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Ajimoko I

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Frederick Kumokun Adedeji Haastrup also known as Ajimoko I was the Owa Obokun of Ijeshaland from 1896-1901.

[edit] Life

Fredrick Kumokun Adedeji Haastrup was born ca 1820, he was born into the family of a member of the ancient Oro [Oro so gudu gudu] Royal house of Ilesha. It is one of the four ruling families in Ilesa. And has been, since the reign of Owa Obokun Atakumosa 900 years ago, whose four sons rotated the throne. Following Kumokun's illustrious reign, the 'Oro' family has subsequently adopted the Haastrup name. Around 1824, while on an errand, Haastrup was kidnapped and subsequently sold as a slave, he was transffered from one market to the other for about five months before reaching the coast where he boarded a slave ship with chains around his neck and tied to other slaves. Though, the ship had a British Union Jack, it was actually a Danish vessel. At sea, Kumokun became frail, on noticing the weariness of Kumokun, the captain, a Danish named Haastrup released Kumokun of the chains and took care of the sickly boy. While on sea, Britain abolished slavery and the vessel subsequently lost its legal cover. The slave vessel was later intercepted by British Man-O-War marines and the slaves where diverted to Sierra Leone. In Sierra Leone, Haastrup became a ward of capt Haastrup who sponsored his education ultimately leading to a license in town planning.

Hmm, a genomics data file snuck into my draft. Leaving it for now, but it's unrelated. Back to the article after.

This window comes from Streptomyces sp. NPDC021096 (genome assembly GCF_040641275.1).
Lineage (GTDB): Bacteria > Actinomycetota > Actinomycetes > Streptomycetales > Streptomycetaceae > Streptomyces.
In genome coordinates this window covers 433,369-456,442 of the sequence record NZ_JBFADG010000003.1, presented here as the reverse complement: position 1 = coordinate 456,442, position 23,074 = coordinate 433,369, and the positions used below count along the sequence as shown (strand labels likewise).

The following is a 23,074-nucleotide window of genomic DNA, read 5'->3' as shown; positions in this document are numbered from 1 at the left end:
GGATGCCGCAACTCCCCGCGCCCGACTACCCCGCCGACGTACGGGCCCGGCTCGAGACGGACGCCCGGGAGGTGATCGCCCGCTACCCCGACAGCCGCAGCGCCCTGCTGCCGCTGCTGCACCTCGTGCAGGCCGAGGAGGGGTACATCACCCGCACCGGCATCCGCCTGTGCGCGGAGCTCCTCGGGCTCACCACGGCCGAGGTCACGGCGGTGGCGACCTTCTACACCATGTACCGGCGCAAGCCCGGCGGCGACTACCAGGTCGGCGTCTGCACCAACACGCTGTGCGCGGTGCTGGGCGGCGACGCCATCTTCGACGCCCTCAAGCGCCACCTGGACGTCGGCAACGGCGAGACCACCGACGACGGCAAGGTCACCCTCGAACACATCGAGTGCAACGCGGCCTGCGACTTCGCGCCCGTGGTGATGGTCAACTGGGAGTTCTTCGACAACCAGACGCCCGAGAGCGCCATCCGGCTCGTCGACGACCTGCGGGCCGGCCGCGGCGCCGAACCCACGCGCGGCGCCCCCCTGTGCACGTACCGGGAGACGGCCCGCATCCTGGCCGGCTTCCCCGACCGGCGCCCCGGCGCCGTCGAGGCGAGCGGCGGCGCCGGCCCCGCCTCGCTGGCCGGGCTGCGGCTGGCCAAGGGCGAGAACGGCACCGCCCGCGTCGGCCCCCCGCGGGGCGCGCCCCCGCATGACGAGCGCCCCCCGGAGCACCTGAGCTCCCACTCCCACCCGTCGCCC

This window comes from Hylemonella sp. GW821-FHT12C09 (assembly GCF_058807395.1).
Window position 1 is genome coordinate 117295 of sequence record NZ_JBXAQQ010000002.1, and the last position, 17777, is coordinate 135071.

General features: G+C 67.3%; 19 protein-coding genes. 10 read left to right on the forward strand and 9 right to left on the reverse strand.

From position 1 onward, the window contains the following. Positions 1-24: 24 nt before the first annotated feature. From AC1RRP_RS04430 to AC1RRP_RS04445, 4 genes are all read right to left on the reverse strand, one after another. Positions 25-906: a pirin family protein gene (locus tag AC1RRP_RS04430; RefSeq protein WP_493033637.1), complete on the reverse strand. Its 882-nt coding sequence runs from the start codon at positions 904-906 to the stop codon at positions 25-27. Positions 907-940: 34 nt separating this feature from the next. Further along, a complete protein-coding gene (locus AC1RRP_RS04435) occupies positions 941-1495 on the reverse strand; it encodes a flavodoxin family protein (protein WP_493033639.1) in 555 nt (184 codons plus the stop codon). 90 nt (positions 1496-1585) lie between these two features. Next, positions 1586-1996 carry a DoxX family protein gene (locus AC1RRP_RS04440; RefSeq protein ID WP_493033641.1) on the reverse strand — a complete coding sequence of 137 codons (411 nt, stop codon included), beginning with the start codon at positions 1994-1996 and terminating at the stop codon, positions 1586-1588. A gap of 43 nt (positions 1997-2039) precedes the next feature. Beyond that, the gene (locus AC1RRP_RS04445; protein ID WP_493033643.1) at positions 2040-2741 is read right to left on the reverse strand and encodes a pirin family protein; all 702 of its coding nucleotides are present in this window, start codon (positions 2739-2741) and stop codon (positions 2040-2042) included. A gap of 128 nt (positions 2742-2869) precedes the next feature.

Haastrup later decided to re-unite with his old country, [Ijesha|Ijeshaland] and returned to Lagos, by 1860, he had re-acquainted himself with Ijesha royalty. In Lagos, he acquired large tracts of property at Ibeju Lekki and present day Igbobi, which he used to plant Kola-nut. Hence, it became known as igbo-obi Haastrup. Subsequently shortened to Igbobi. Haastrup became known in Ijesaland during the Kiriji war [1877-1893], when as a member of the Ekiti parapo solidarity group in Lagos, the society supplied arms to Ijesha warriors who were fighting Ibadan at the time. He later was a pivotal man as an adviser to the Owa in peace negotiations with the British and Ibadan that ended the war.

In 1896, he was invited to become the Owa Obokun of Ijeshaland. He is credited with introducing Methodism to Ijeshaland in 1896.